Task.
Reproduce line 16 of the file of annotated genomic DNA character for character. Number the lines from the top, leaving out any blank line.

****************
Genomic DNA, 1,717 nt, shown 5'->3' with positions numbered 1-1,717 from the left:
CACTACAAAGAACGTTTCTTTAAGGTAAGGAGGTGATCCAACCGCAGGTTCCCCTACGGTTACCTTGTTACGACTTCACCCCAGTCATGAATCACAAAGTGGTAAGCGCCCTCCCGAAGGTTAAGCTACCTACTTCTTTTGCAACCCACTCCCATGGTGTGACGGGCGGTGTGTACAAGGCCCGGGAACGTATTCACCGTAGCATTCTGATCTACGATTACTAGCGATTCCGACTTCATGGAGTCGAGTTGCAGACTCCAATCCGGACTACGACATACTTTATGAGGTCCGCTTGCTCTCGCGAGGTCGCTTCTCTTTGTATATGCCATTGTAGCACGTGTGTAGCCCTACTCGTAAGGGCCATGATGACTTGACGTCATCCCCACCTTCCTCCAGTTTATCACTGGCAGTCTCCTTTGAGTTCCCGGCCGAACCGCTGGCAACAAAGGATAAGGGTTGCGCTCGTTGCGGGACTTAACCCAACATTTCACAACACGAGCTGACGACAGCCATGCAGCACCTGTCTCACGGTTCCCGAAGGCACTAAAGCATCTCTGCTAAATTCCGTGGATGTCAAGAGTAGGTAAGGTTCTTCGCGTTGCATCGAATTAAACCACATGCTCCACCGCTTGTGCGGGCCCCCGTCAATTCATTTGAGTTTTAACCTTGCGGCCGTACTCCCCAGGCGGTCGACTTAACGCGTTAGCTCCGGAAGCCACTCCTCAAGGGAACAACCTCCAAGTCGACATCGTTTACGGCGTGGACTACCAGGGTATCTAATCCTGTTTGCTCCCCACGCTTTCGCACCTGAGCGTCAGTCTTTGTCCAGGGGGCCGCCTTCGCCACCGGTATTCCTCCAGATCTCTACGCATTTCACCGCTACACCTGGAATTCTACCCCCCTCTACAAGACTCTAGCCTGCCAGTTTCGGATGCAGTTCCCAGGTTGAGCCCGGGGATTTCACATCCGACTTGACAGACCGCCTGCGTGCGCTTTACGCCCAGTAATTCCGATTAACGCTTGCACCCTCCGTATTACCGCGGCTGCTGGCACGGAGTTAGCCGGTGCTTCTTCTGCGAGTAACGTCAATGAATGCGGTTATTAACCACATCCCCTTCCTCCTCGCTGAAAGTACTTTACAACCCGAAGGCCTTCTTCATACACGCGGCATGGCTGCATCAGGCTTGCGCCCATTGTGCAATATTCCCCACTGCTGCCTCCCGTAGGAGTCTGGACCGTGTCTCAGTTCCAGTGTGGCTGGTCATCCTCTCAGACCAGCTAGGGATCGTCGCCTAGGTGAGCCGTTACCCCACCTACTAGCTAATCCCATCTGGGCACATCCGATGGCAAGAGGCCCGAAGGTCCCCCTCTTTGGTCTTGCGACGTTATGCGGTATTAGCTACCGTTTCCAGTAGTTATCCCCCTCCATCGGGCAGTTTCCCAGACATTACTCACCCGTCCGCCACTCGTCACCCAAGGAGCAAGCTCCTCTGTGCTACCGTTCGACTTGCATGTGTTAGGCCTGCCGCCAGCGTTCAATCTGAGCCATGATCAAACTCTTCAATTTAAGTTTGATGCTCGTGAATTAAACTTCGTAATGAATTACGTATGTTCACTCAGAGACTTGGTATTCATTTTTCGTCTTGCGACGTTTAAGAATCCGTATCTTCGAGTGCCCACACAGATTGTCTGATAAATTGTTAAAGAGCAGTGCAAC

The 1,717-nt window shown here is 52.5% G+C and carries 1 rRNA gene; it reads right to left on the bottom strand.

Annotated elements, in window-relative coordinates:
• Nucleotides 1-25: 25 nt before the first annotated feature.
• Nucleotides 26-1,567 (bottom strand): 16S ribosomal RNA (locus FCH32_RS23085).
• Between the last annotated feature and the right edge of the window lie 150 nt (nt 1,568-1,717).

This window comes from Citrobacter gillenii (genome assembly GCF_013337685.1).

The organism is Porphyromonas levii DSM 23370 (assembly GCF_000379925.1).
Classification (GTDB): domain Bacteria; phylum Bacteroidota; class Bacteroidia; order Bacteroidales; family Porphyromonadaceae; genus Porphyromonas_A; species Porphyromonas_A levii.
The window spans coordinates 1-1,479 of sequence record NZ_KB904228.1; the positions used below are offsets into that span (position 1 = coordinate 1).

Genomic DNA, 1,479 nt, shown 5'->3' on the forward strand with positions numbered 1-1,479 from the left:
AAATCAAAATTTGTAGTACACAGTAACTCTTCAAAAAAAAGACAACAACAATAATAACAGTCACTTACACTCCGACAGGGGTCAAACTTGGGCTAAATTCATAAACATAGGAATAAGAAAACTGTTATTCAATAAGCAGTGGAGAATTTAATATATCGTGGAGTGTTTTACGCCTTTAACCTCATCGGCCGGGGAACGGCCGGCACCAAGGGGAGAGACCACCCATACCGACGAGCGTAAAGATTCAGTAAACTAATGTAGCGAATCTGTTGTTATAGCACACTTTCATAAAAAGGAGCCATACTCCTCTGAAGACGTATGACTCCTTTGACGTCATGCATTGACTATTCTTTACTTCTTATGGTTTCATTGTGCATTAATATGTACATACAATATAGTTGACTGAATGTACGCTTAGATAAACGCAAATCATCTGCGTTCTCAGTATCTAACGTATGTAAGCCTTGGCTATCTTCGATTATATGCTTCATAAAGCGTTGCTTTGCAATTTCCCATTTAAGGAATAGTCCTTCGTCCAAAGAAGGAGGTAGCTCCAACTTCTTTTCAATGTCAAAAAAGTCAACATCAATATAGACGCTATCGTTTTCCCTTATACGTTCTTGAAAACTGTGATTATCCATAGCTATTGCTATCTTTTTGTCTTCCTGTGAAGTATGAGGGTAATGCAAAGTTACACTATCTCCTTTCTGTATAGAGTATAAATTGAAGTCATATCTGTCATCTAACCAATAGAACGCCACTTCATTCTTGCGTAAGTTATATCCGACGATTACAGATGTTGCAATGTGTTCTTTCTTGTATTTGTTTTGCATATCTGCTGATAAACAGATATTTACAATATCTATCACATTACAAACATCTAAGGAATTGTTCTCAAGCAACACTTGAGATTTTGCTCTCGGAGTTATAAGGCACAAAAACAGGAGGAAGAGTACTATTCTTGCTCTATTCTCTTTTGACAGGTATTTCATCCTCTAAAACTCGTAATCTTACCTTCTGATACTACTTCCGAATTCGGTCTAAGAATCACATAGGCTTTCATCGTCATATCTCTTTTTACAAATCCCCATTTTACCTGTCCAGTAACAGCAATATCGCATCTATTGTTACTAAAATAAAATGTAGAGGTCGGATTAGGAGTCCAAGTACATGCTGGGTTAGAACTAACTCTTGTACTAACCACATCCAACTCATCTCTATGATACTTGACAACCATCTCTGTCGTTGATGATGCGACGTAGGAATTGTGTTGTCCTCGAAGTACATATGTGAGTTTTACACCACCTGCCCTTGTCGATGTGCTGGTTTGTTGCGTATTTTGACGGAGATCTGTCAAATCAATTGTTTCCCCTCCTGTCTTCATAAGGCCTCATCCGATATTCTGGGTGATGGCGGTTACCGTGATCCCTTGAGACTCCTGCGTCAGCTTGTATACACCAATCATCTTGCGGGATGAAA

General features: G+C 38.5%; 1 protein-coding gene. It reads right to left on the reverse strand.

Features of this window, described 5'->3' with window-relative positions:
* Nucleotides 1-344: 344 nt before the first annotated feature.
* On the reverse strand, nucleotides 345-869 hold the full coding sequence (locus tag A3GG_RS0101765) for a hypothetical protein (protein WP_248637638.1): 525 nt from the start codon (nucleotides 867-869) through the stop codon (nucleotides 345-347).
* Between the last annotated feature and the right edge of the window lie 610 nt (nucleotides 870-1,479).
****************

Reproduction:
* Nucleotides 1-344: 344 nt before the first annotated feature.